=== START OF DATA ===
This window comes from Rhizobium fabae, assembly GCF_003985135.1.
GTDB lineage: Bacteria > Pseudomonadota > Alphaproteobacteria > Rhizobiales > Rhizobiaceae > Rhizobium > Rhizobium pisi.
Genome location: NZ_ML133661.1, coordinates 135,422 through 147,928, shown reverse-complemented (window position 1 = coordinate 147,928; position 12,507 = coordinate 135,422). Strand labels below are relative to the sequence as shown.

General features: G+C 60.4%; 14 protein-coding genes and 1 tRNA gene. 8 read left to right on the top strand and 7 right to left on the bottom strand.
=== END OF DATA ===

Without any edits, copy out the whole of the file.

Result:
This window comes from Rhizobium fabae, assembly GCF_003985135.1.
GTDB lineage: Bacteria > Pseudomonadota > Alphaproteobacteria > Rhizobiales > Rhizobiaceae > Rhizobium > Rhizobium pisi.
Genome location: NZ_ML133661.1, coordinates 135,422 through 147,928, shown reverse-complemented (window position 1 = coordinate 147,928; position 12,507 = coordinate 135,422). Strand labels below are relative to the sequence as shown.

General features: G+C 60.4%; 14 protein-coding genes and 1 tRNA gene. 8 read left to right on the top strand and 7 right to left on the bottom strand.